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The mechanical side of artificial intelligence

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Artificial Intelligence typically focuses on perception, learning, and control methods to enable autonomous robots to make and act on decisions in real environments. On the contrary, our research is focused on the design, mechanics, materials, and manufacturing of novel robot platforms that make perception, control, or action easier or more robust for natural, unstructured, and often unpredictable environments. Key principles in this pursuit include bioinspired designs, smart materials for novel sensors and actuators, and the development of multi-scale, multi-material manufacturing methods. This talk will illustrate this philosophy by highlighting the creation of two classes of robots with unique hardware challenges: soft-bodied robots and bioinspired microrobots. Professor Robert Wood is the Charles River Professor of Engineering and Applied Sciences in the Harvard John A. Paulson School of Engineering and Applied Sciences, Chair of Bioengineering at Harvard, and a National Geographic Explorer. Prof. Wood completed his M.S. and Ph.D. degrees in the Dept. of Electrical Engineering and Computer Sciences at the University of California, Berkeley. He is the winner of multiple awards for his work including the DARPA Young Faculty Award, NSF Career Award, ONR Young Investigator Award, Air Force Young Investigator Award, Technology Review’s TR35 , and multiple best paper awards. In 2010 Wood received the Presidential Early Career Award for Scientists and Engineers from President Obama for his work in microrobotics. In 2012 he was selected for the Alan T. Waterman award, the National Science Foundation’s most prestigious early career award. In 2014 he was named one of National Geographic’s “Emerging Explorers”. Wood’s group is also dedicated to STEM education by using novel robots to motivate young students to pursue careers in science and engineering.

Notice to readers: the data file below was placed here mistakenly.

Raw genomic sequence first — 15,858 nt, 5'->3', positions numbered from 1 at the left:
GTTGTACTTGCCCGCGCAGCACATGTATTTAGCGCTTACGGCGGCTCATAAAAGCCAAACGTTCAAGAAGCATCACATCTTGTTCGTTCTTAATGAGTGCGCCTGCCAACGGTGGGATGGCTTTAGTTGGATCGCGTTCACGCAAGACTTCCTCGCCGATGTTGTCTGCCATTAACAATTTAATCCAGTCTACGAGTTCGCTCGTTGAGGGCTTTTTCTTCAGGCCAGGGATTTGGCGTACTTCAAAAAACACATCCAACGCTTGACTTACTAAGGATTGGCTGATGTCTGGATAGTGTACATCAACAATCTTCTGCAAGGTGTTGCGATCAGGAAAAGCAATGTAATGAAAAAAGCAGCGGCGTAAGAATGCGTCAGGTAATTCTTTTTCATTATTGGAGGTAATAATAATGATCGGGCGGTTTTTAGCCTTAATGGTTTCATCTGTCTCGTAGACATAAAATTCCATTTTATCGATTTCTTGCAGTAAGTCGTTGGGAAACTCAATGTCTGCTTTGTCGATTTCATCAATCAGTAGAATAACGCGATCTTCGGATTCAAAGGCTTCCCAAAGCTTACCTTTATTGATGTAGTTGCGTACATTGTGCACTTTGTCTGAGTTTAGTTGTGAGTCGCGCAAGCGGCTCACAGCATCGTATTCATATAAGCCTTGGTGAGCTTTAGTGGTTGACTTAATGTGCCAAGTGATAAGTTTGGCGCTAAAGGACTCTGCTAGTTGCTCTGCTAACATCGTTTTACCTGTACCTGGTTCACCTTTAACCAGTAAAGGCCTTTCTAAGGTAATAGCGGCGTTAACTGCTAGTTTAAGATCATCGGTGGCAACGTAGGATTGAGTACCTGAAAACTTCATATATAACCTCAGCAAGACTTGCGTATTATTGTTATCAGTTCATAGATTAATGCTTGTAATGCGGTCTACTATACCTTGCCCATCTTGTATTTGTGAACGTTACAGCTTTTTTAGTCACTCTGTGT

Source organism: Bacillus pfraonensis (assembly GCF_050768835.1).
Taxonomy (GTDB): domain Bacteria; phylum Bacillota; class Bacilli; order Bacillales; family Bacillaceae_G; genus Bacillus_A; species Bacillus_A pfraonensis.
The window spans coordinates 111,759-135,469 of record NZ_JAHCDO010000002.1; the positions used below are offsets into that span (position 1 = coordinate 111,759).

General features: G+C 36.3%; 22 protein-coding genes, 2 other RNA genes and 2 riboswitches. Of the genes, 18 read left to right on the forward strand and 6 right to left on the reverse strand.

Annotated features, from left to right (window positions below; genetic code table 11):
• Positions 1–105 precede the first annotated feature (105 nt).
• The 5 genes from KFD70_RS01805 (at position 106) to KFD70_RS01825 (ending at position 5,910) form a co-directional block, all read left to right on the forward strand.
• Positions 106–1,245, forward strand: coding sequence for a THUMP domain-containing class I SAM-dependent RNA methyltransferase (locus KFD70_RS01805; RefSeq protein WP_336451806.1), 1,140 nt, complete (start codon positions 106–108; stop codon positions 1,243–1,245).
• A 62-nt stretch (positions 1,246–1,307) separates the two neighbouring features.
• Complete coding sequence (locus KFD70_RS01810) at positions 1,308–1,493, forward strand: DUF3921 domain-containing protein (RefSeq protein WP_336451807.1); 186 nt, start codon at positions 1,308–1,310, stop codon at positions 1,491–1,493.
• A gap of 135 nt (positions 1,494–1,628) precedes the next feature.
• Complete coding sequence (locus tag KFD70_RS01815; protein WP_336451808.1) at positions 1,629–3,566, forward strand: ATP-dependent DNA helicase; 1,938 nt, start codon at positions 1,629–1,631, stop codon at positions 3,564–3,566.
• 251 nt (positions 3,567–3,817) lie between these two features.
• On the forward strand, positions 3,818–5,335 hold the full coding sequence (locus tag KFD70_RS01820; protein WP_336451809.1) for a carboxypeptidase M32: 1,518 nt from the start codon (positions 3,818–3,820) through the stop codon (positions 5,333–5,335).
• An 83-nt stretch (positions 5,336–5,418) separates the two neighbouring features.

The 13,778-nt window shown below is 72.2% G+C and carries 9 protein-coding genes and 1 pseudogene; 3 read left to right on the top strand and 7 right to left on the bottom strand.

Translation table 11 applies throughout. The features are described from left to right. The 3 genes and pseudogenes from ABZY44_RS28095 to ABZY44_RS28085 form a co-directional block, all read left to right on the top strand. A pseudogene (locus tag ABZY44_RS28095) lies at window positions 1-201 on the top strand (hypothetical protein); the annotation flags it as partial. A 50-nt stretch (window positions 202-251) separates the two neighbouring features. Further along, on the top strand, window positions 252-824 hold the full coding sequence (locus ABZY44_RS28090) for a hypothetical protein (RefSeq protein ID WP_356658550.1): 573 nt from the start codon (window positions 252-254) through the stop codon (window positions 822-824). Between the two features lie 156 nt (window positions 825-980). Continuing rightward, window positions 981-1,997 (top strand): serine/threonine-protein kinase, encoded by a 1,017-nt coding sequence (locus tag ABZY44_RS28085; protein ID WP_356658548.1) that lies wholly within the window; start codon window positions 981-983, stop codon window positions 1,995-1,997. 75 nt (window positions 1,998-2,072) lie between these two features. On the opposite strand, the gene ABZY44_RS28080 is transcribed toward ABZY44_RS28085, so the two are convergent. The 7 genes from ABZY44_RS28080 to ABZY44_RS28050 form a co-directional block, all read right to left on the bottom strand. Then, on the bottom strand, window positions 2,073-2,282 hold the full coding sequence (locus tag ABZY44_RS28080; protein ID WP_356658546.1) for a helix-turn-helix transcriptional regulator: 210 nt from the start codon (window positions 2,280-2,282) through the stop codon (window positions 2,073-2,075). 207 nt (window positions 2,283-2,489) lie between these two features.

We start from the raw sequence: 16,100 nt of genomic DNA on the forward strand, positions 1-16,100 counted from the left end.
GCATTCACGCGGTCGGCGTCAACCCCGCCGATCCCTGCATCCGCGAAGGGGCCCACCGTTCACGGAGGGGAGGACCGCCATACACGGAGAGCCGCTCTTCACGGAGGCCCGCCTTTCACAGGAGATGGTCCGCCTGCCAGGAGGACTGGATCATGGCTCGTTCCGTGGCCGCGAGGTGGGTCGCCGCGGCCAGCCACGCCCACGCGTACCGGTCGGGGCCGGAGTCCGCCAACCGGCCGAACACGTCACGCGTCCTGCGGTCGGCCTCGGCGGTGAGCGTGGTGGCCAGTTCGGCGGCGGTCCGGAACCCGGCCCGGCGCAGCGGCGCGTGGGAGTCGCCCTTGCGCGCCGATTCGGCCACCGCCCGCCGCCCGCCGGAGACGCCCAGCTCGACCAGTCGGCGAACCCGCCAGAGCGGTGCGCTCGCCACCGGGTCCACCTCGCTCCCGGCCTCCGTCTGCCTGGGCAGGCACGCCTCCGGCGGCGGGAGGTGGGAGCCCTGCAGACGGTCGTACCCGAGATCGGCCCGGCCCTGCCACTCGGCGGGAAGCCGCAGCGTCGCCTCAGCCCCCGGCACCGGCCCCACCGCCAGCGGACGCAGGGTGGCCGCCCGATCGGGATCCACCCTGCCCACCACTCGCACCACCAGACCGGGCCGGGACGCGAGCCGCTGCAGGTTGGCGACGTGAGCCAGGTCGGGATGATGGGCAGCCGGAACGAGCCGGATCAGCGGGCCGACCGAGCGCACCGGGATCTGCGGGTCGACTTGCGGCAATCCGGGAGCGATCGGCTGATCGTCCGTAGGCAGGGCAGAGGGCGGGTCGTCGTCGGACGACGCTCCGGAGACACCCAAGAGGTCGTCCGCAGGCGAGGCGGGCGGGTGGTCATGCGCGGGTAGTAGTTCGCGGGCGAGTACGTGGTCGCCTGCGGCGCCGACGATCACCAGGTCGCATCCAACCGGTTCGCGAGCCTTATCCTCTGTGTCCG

This talk is part of the Engineering Department Bio- and Micromechanics Seminars series.

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